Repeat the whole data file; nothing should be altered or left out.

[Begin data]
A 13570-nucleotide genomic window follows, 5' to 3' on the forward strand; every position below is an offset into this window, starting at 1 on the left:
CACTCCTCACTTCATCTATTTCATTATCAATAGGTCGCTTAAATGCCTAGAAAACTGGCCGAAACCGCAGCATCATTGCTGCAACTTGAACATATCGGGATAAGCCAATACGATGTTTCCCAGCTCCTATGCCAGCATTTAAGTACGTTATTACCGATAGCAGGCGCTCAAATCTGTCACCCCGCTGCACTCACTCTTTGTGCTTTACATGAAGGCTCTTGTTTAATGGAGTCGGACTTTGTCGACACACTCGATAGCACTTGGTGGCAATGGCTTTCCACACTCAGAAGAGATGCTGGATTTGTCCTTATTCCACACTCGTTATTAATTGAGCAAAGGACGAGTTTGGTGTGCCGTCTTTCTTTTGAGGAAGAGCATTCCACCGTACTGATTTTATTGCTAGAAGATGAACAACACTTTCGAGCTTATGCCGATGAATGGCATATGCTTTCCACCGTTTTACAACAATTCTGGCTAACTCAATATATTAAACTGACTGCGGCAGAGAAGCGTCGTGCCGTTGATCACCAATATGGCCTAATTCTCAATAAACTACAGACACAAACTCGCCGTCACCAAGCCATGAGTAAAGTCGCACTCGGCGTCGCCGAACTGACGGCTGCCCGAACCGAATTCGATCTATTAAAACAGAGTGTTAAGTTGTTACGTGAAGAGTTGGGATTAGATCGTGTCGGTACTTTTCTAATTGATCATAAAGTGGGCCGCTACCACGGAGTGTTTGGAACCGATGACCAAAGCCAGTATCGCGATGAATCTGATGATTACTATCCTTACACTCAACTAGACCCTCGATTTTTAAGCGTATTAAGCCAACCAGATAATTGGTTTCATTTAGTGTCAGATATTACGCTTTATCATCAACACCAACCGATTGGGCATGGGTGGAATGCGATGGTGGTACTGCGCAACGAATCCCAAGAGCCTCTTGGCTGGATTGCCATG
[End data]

A 13570-nucleotide genomic window follows, 5' to 3' on the forward strand; every position below is an offset into this window, starting at 1 on the left:
CACTCCTCACTTCATCTATTTCATTATCAATAGGTCGCTTAAATGCCTAGAAAACTGGCCGAAACCGCAGCATCATTGCTGCAACTTGAACATATCGGGATAAGCCAATACGATGTTTCCCAGCTCCTATGCCAGCATTTAAGTACGTTATTACCGATAGCAGGCGCTCAAATCTGTCACCCCGCTGCACTCACTCTTTGTGCTTTACATGAAGGCTCTTGTTTAATGGAGTCGGACTTTGTCGACACACTCGATAGCACTTGGTGGCAATGGCTTTCCACACTCAGAAGAGATGCTGGATTTGTCCTTATTCCACACTCGTTATTAATTGAGCAAAGGACGAGTTTGGTGTGCCGTCTTTCTTTTGAGGAAGAGCATTCCACCGTACTGATTTTATTGCTAGAAGATGAACAACACTTTCGAGCTTATGCCGATGAATGGCATATGCTTTCCACCGTTTTACAACAATTCTGGCTAACTCAATATATTAAACTGACTGCGGCAGAGAAGCGTCGTGCCGTTGATCACCAATATGGCCTAATTCTCAATAAACTACAGACACAAACTCGCCGTCACCAAGCCATGAGTAAAGTCGCACTCGGCGTCGCCGAACTGACGGCTGCCCGAACCGAATTCGATCTATTAAAACAGAGTGTTAAGTTGTTACGTGAAGAGTTGGGATTAGATCGTGTCGGTACTTTTCTAATTGATCATAAAGTGGGCCGCTACCACGGAGTGTTTGGAACCGATGACCAAAGCCAGTATCGCGATGAATCTGATGATTACTATCCTTACACTCAACTAGACCCTCGATTTTTAAGCGTATTAAGCCAACCAGATAATTGGTTTCATTTAGTGTCAGATATTACGCTTTATCATCAACACCAACCGATTGGGCATGGGTGGAATGCGATGGTGGTACTGCGCAACGAATCCCAAGAGCCTCTTGGCTGGATTGCCATG